Ohio State study finds people who give emotional support may also benefit from better health
Researchers have often theorized that receiving support from peers and loved ones can be beneficial to an individual’s health, but a new study from Ohio State University found that a person’s willingness to give support to others may also boost their immunity.
OSU researchers looked at a survey that measured people’s desire to help others - and their perception of how much support they can give. An analysis of the responses found that those who reported giving more support had lower levels of inflammation, a common indicator of disease and injury, said lead researcher Tao Jiang, a doctoral student in psychology at Ohio State.
“What we basically found is that perceived support given moderates the relationship between positive social relationships and IL-6, which is a marker of inflammation,” Jiang said.
Survey participants answered questions about how much emotional and financial support they give and receive from loved ones, Jiang said. Participants subsequently received blood tests, which measured interleukin-6 (IL-6,) a protein in the immune system that indicates systemic inflammation in the body, he said.
High levels of IL-6 are often associated with increased risk of diseases such as cancer and heart disease, said Ohio State psychology professor Baldwin Way, who also worked on the study.
“Our body has this tremendously elaborate system to respond to pathogens like viruses, such as COVID-19, or bacteria, and those pathways are called inflammation, and those can be activated by social stress, a fight with your spouse, lack of time with others, and appears to maybe be deactivated by how much support you think you can give to others,” Way said. “So there's this interplay between the system, this immune system, as measured by inflammation that is designed to fend off pathogens, but can also be triggered and affected by our social relationships, which is a fascinating mystery of the way the body is made.”
A key finding from the study is that lower IL-6 levels were found in participants who not only had positive social relationships but also were willing to give support in those relationships, Jiang added.
“The takeaway is, basically, mutual support is important in people’s health, not just [receiving] support from others,” he said.
Researchers analyzed data from 1,054 participants in the National Survey of Midlife Development in the U.S. Participants were all healthy adults between the ages of 34 and 84. The survey asked questions about participants’ social relationships, such as how often they received help from their friends, family and romantic partners.
What is unique about this data set, though, is that participants were also asked to rate how much they were available to support their loved ones, Way said.
Participants were asked questions about topics such as how often friends could open up to them, or how much they cared about their loved ones’ feelings, according to the researchers.
“I think much of the focus has been on the health effects of what we can get out of or receive out of a relationship, a social relationship,” he said. “This seems to be showing that it's not just that, but it's also how much you think you can give and support and provide to others in a relationship. That seems to have positive effects on health, as measured by this inflammatory marker we've been looking at.”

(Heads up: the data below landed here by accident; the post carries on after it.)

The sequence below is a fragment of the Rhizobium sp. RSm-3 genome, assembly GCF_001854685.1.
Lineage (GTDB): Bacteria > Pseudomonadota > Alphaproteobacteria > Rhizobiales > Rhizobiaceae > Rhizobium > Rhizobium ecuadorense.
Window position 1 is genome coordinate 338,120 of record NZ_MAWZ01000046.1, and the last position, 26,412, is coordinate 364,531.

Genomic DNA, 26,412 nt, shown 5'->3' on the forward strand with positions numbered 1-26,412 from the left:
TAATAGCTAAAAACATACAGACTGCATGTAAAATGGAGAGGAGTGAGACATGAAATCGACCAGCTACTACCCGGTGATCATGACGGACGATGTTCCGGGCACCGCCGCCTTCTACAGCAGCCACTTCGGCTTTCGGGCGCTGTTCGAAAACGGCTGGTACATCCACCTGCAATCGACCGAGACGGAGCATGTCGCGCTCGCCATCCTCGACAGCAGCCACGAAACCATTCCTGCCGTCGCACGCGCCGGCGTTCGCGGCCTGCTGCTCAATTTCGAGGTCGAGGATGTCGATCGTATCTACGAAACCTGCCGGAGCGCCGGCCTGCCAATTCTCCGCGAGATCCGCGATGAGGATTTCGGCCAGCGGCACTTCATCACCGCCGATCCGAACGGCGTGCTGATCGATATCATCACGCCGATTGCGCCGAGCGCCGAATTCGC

The analysis also found the link between IL-6 and giving support was predominantly found in female participants, Way said.
The study’s authors hope to do more research on the gender-related findings and increase the sample size of future studies before making conclusions, Way added.
However, this observation was unsurprising to the researchers, Jiang said.
“Research has shown that the social relationship is more important for women's identity,” he said. “This may be the reason why we only find this pattern for women instead of men.”
While the study shows that people who believe they give support tend to have lower levels of inflammation, additional research is needed to understand the relationship between a person’s health and their actual actions of support, rather than just their perceived support, said Syamil Yakin, a research assistant who worked on the study.
“Obviously, you can say that you're very caring and understanding and appreciative of your friends, family and partner, but again, we know a more accurate measure of support would be like, ‘OK, how much time, then? How many days a week did you spend with your friends? How many days a week did you go see your parents?’” he said.
“In our study, we focused on perceived support given, and psychologically, it might be different from actual support given,” Jiang added. “It reflects people's intention to give support … and we find that these intentions, this perceived available support given, moderate the social relationship and IL-6, and we will be very interested to look at whether people's actual given support also has this effect.”
The study accounted for other factors that may affect inflammation, such as age, income and education as well as health behaviors, medication use and diagnosed medical conditions, according to the researchers.
Jiang hopes people will learn from these results that the intention to help others – and the feeling of mutual support – was the key link to better health outcomes.
“When their partner comes to them [to] talk about some of the issues they have, they can always provide some emotional support, encourage them, share their own story to help them get through the difficult time. All of this reflects people’s intention to help,” he said. “When people are more compassionate, they will have more intention to help.”
The study was published recently in the peer-reviewed journal Brain, Behavior, Immunity.
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